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GNU/Solaris - the Free OS of the Future?

It seems that Sun Microsystems are considering GPL-ing Solaris. What's even more interesting is they are thinking of using the controversial version 3 of the license, which has yet to be published. This follows a post last January by Sun's Jonathan Schwartz where he indicated that Sun were looking into the use of the GPLv3 for Solaris.

If this follows through GNU/Solaris may become the operating system for computer users who value their freedom. Why? Well since Linus Torvalds stated that the Linux Kernel - the base of the GNU/Linux OS - will remain GPLv2, tensions have arisen within the Free Software community who wish that the Linux Kernel would be protected from things such as Tivoization in the future, a protection the GPLv3 hopes to offer. Thus with an alternative Free kernel, users who feel sore over the whole 'GPLv3 and the Linux Kernel' debate might dump the Linux kernel for the Solaris offering.

Sun have been looking into re-licensing Solaris under dual license; the current CDDL and GPLv3. The idea behind this is not to scare away the current users of Solaris who use it under the CDDL, and to attract people the huge pool of Free Software users and contributors who are out there.

Last November Sun announced that they were going to GPLv2 Java. If Sun GPL Solaris it indicates a continued shift in the company's attitude towards Free Licenses, and is a good thing for the Free Software community as it gives a wider choice of software and it's also an indication of support by a major technology company.

We'll have to wait and see what happens, but this looks a positive step in the direction of Freedom by Sun.


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Comments

Indeed, it looks like Sun

Indeed, it looks like Sun figured out the same thing, maybe they even read your blog. (We were in contact with a high Sun official at one point after all so it's not totally impossible that he reads around. Smiling ).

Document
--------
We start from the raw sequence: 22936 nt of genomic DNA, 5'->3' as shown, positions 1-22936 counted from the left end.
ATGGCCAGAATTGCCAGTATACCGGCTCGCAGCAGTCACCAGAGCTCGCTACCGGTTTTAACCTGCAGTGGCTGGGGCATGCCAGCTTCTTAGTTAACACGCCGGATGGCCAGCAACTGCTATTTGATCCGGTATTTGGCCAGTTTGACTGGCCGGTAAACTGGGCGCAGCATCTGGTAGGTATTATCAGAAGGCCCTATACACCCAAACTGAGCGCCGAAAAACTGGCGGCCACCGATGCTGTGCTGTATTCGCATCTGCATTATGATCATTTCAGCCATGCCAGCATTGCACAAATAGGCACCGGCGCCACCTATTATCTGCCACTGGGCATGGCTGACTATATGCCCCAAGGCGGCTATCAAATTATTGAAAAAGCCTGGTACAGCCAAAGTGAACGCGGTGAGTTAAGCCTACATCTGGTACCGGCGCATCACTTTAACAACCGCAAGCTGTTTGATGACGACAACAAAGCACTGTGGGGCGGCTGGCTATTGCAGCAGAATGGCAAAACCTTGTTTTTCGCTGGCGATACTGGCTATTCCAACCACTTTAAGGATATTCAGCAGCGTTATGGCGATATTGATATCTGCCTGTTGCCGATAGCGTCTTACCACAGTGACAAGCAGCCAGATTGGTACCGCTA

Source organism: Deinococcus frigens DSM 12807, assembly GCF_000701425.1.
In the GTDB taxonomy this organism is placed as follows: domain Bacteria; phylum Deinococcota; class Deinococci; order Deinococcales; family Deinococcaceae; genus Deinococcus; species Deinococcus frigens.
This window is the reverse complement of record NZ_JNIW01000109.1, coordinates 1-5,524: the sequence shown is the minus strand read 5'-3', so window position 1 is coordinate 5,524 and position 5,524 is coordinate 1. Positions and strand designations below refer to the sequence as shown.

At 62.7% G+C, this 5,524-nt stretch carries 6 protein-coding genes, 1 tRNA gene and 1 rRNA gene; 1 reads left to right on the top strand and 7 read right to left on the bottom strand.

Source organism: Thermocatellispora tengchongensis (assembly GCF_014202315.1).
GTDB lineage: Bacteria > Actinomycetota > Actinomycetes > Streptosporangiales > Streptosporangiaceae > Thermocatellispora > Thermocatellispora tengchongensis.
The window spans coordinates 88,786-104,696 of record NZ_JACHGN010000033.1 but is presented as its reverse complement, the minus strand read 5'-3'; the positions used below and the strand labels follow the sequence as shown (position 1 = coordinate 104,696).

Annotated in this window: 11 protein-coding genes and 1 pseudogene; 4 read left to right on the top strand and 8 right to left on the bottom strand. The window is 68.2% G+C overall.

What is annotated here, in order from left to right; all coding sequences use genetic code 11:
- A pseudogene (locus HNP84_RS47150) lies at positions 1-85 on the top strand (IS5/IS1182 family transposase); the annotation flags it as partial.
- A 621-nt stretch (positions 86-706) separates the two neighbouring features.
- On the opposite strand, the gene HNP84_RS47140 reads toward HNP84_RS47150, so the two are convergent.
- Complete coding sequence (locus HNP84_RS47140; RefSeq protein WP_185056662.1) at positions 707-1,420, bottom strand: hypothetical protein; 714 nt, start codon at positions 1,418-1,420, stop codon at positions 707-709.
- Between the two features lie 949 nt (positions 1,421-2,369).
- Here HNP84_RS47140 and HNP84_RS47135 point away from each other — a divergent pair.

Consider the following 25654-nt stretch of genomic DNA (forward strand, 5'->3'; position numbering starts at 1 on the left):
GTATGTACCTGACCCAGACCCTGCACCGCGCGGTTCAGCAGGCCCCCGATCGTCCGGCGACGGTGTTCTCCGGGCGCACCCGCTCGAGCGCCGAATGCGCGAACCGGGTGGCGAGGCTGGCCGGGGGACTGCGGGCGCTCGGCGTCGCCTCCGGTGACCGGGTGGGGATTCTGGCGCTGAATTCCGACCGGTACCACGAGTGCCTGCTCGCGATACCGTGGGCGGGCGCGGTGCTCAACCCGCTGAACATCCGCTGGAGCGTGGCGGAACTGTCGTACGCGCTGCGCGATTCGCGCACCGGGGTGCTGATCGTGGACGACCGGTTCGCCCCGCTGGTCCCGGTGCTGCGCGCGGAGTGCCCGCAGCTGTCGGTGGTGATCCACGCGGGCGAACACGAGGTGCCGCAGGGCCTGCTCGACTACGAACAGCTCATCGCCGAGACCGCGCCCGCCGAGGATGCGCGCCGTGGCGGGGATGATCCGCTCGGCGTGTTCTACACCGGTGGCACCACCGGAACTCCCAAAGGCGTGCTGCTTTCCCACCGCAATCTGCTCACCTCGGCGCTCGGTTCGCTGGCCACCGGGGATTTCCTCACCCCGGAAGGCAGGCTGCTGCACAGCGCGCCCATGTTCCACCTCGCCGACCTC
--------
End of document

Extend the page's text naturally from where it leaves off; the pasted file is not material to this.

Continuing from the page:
I'm not sure how substantial would be the rise in popularity of the GNU/Solaris though. There are a lot of people who will not mind all the hot debating in the GNU/Linux world nor the kernel staying under GPLv2 (it is GPL after all), and Linux still has a much larger hardware support as far as I know. I know the latter would be a major brake to me adopting it for my desktop computing for example.

But will it help boost Sun's platform. Absolutely! Sun is making all the right moves lately. Smiling

I'm sure going to be trying Solaris soon. I actually ordered their free press kit (not OpenSolaris, but I believe most of the code is freed, and press kit includes DVDs it would take me ages to download, so I ordered just to familiarize myself with Sun stuff).

If I do go to FOSDEM, I

 

If I do go to FOSDEM, I might be able to have a chat with that one Sun official. Maybe I can convince him to restart the interview now he's actually allowed to speak about the things we were asking Smiling .

That would be great. Good

That would be great. Good luck. Smiling

@tbuitenh Ah so that's where

@tbuitenh

Ah so that's where some of my ideas came from. I remember the issue being discussed last year, but I couldn't quite remember where, thanks for the link.

I agree

 

I agree with libervisco. Adoption of the GPLv3 might be slow to begin with. The Linux kernel, MySQL and possible more non-GNU software licensed under GPLv2 are not very likely to adopt GPLv3. It seems like a clever ploy from Sun in order to get more developers to adopt openslowlaris.

On the other hand, the more GPL software there is, the better. The adoption of GPLv3 by a major player as Sun is a good argument against criticism against GPLv3. Why would Sun adopt GPLv3 if it were as bad as Linus et al. claim it to be?

GNU?

 

Why would Sun need to combine with GNU? They already have a full OS.

official

 

Surely that should be High Priest of Sun:-)

users choose their own userland

 
a thing wrote:

Why would Sun need to combine with GNU? They already have a full OS.

Sun doesn't need to, except when customers say they prefer the GNU utilities over the original Solaris ones. Of course any user might decide to use yet another set of utilities, for example plan 9 from user space (with which I'm having some fun on linux at the moment).

re: I agree

 

Why would Sun adopt GPLv3 if it were as bad as Linus et al. claim it to be?

Because the very things that GPLv3 intends to stop might be the things Sun feared all along I suppose?

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